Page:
Also referred to as “the vibrator play,” Sarah Ruhl’s story is about the sexual awakening of two Victorian housewives whose medical treatment for hysteria includes machine-induced orgasms. Director Sarah Rasmussen assistant-directed the Broadway production and is one of the few women ever to direct a Jungle Theater production. Nov. 2–Dec. 16. Jungle Theater, 2951 Lyndale Ave. S., Mpls., 612-822-7063,

Guy Tillim: Avenue Patrice Lumumba


Chanhassen Dinner Theatres made its name by presenting classic American musicals, but Bye, Bye Birdie is one it’s never staged. “That’s why we’re doing it,” says artistic director Michael Brindisi. After a string of jukebox musicals (Hairspray, Xanadu), Brindisi says he’s excited to be working on an old-fashioned book musical. “The lyric ‘spread sunshine all over the place’ from ‘Put On a Happy Face’ is the hook for me,” Brindisi says. "It’s going to be upbeat and fun.” Oct. 5–Jan. 26 Chanhassen Dinner Theatres, 501 W. 78th St., Chanhassen, 952-934-1525

J.C. Cutler as Mark Rothko


Red, John Logan’s Tony-winning play about abstract painter Mark Rothko, gets its area premiere at Park Square, with J.C. Cutler playing the famed artist. “The play explores the extremes of his passions about art,” Cutler says. “He can rant and rave and be vulnerable within the intimate, insular world of his studio.” But Cutler insists the play is about more than just art: “He wants to be understood.” For many who have wondered why Rothko’s colored squares are considered so great, that will come as a welcome bonus. Sept. 14–Oct. 7. Park Square Theatre, 20 W. 7th Place, St. Paul, 651-291-7005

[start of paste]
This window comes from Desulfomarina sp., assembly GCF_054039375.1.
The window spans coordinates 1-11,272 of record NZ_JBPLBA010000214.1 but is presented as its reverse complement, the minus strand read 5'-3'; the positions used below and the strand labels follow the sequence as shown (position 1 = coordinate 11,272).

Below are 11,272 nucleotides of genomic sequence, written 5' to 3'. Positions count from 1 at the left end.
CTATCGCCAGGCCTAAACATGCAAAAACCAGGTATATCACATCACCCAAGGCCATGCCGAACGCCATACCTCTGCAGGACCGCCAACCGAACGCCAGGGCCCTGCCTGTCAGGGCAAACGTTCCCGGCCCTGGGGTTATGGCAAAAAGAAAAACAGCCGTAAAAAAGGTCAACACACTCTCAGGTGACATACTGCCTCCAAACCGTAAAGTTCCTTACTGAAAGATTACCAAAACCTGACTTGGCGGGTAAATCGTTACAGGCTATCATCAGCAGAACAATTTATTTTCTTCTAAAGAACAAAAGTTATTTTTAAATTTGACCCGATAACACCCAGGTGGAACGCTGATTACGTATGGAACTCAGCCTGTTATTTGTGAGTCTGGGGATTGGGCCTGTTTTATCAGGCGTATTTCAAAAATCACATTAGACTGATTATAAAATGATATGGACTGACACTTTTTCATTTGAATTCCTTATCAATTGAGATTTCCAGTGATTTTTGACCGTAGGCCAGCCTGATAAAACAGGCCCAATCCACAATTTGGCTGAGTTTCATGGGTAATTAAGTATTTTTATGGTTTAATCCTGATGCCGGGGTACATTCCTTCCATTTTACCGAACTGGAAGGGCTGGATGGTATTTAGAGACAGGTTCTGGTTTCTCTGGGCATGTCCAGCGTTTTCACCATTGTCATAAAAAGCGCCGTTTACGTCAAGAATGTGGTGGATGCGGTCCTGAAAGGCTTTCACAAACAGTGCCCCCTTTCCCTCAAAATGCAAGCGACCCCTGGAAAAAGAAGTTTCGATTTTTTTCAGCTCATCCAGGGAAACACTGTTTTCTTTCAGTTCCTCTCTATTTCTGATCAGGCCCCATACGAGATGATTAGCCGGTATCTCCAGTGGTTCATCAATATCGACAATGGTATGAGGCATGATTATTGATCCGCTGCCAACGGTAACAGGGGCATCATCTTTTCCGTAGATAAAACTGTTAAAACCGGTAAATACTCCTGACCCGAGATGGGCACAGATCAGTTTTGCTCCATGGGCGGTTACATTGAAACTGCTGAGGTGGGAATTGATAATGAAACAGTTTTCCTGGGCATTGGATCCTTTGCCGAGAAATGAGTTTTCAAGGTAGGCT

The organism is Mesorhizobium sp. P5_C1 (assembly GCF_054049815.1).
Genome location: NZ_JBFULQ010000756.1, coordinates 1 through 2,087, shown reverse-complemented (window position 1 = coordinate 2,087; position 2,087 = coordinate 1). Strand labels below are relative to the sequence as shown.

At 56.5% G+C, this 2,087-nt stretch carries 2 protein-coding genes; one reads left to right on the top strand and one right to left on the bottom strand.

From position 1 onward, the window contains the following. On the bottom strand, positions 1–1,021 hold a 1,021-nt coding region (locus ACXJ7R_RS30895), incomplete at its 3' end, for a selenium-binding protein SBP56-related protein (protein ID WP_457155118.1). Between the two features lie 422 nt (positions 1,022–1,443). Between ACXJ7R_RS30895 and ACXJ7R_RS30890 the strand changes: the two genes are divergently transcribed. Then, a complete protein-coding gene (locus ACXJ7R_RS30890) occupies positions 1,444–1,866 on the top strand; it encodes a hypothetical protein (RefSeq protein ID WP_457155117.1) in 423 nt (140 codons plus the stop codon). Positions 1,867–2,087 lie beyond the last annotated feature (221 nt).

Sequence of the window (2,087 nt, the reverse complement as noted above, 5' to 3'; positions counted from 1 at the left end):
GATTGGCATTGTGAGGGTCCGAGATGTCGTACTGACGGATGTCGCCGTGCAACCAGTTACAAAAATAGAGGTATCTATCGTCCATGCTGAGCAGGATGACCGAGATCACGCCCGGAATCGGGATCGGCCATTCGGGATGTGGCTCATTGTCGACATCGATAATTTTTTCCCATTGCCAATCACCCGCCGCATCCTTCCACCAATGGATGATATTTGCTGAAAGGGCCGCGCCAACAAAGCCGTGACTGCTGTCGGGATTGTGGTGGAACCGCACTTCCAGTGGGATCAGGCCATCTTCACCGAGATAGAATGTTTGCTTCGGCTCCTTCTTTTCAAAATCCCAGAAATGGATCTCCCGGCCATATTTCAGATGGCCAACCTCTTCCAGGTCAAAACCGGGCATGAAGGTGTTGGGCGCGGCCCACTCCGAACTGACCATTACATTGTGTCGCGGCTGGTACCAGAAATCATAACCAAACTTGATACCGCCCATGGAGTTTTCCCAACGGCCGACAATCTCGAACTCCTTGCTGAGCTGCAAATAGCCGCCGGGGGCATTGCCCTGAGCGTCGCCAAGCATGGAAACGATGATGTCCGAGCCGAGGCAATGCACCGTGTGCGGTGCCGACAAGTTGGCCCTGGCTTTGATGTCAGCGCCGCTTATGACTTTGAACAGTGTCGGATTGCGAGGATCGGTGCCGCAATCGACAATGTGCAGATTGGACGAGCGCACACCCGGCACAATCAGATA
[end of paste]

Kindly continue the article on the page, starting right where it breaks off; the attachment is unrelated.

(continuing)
Why We Do This at The Soap Factory


Theatre Pro Rata’s Lovers & Executioners is a contemporary adaptation by John Strand of a play by Antoine Jacob de Montfleury, a rival of Molière. “It’s a bedroom farce, full of bawdy innuendo and French Restoration sauciness,” says Theatre Pro Rata artistic director Carin Bratlie. “We’re doing it fully period.” Sept. 29–Oct. 14 Gremlin Theatre2400 University Ave., St. Paul, 612-234-7135